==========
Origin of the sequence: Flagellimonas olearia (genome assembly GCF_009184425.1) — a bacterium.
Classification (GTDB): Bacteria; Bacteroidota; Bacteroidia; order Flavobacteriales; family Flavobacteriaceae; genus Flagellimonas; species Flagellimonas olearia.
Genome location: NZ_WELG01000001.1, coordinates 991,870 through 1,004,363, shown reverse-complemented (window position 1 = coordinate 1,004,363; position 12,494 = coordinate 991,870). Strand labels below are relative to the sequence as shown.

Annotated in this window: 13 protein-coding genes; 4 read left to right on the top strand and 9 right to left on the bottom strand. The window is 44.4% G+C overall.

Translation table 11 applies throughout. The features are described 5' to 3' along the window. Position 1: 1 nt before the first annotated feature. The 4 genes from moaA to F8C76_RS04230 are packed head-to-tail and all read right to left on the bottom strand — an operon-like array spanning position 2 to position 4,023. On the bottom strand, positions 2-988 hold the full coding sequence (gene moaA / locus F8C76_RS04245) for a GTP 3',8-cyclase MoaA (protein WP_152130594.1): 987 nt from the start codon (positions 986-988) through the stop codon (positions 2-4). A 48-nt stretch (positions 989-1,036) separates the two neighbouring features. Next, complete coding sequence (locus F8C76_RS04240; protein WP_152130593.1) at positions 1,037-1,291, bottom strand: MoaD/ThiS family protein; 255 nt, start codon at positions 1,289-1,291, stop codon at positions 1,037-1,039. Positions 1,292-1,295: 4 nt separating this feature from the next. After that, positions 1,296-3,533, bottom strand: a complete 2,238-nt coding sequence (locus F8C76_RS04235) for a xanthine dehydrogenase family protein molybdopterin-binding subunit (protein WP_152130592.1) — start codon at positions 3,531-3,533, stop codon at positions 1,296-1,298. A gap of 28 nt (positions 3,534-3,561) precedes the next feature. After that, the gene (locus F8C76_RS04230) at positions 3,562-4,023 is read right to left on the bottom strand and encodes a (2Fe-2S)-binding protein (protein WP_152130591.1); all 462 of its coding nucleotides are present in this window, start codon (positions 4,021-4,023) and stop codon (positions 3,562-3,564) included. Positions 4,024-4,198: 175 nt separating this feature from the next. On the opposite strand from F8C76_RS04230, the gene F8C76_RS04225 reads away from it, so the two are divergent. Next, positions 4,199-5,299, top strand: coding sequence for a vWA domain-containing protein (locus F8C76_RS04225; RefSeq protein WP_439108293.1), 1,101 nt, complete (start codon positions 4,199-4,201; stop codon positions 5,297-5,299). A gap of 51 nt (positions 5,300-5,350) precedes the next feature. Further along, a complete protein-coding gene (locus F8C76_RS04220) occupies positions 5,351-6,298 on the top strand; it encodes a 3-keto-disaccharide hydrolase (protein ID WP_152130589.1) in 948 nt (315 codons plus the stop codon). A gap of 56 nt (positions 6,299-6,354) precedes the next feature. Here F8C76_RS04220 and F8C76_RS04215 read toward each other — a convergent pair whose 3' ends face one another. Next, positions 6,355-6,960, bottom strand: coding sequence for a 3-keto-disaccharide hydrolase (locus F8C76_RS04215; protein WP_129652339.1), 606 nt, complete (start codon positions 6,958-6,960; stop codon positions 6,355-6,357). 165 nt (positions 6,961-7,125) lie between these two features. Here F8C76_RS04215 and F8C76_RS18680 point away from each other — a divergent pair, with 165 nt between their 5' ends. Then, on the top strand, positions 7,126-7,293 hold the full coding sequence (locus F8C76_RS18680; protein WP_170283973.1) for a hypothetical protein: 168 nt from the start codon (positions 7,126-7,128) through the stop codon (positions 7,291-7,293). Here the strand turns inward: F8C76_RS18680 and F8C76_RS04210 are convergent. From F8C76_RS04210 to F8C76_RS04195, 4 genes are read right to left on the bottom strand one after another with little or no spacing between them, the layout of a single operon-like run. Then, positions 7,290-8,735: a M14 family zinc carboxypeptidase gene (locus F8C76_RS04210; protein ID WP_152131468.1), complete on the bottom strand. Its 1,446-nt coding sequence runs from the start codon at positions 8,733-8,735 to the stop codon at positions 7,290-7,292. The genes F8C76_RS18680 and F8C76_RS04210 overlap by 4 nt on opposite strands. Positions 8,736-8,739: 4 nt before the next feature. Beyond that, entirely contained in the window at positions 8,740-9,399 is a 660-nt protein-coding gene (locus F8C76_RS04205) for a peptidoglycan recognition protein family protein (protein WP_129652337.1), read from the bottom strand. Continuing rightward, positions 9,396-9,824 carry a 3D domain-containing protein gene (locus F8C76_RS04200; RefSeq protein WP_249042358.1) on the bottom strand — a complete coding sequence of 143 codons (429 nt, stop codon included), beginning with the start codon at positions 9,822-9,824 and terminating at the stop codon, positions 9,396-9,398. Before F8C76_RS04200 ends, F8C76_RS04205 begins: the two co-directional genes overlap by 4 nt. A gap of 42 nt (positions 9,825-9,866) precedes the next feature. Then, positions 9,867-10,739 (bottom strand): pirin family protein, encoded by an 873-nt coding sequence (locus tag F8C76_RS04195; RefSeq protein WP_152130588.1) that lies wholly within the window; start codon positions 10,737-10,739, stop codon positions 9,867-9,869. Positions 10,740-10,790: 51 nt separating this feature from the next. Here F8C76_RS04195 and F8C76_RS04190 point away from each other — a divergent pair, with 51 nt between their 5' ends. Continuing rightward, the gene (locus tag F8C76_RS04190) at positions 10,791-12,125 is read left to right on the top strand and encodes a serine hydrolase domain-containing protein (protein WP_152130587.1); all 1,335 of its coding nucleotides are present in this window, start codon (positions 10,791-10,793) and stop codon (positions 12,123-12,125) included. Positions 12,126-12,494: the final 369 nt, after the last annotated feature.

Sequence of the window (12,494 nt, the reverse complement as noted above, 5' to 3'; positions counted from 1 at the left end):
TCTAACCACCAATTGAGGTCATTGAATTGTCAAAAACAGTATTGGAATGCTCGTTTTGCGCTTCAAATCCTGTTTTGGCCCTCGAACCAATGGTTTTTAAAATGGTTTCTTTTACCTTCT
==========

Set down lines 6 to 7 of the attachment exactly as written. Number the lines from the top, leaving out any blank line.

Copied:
Sequence of the window (12,494 nt, the reverse complement as noted above, 5' to 3'; positions counted from 1 at the left end):
TCTAACCACCAATTGAGGTCATTGAATTGTCAAAAACAGTATTGGAATGCTCGTTTTGCGCTTCAAATCCTGTTTTGGCCCTCGAACCAATGGTTTTTAAAATGGTTTCTTTTACCTTCT